This study demonstrates the co-occurrence of depression, IPV, and alcohol use in men and women in an outpatient setting in rural Uganda. The co-occurrence of these factors was associated with greater HIV risk, highlighting the need for a more holistic approach to HIV prevention and care research and programming.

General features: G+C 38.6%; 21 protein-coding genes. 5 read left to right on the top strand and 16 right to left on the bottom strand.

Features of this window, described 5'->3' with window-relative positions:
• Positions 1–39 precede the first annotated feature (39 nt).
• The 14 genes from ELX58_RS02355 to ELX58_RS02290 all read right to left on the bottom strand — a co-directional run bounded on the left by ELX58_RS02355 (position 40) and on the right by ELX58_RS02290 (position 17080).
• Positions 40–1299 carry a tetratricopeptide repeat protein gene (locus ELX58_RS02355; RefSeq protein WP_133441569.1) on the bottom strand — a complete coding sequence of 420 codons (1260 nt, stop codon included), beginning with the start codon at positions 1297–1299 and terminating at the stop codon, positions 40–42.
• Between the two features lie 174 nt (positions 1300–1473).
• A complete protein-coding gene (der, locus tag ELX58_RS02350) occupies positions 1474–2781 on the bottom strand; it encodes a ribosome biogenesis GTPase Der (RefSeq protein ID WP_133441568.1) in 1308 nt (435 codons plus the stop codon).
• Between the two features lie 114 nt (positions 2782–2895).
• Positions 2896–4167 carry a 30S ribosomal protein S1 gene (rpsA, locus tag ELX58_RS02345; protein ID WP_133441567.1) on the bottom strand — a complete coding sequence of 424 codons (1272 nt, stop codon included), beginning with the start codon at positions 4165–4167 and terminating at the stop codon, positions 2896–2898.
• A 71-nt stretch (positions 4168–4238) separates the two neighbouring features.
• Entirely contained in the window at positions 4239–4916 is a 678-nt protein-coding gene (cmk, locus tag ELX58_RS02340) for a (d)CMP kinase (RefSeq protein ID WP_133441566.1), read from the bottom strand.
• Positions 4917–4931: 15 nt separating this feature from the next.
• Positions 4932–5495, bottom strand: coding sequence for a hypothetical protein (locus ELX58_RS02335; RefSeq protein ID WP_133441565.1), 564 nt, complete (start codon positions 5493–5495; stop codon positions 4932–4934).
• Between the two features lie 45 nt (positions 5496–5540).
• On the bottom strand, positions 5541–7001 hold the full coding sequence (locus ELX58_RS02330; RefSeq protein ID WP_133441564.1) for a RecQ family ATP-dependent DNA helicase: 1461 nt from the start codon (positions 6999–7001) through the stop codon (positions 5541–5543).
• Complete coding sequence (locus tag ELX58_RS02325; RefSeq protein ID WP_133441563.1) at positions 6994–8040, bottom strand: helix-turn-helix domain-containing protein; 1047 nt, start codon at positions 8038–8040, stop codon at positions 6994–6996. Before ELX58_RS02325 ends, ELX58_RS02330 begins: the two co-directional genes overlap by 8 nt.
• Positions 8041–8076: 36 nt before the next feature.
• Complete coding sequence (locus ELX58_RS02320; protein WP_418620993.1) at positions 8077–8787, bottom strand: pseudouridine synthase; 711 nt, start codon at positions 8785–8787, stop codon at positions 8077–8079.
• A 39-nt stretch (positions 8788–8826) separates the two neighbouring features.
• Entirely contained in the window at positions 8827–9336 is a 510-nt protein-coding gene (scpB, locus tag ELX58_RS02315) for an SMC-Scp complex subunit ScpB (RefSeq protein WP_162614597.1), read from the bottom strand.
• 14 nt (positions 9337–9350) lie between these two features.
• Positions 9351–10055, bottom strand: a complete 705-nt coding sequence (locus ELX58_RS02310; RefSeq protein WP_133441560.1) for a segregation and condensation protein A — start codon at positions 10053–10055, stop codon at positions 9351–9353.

Although there has been an overall 33% decrease of HIV incidence in sub-Saharan Africa, Uganda is one of two countries that recorded an increase in new HIV infections between the period of 2005 and 2013 [1]. The national prevalence for 2012–2013 was estimated at 7.4% among the adult population and a total of 1.5 million people were estimated to be living with HIV in Uganda in 2014 [2]. Despite governmental efforts, the 2014 HIV incidence of 95,000 was substantially behind the target of 71,510 [2]. As efforts to end the HIV epidemic accelerate, more research is needed to identify those most vulnerable to acquiring HIV and those at highest risk of transmitting HIV [3]. While focus on key populations at highest risk such as fishermen and sex workers in Uganda is paramount [2, 4], the majority of new infections are among those not within a key population [2]. Thus, there remains a need for a deeper understanding of risk factors for HIV infection in the general population in Uganda.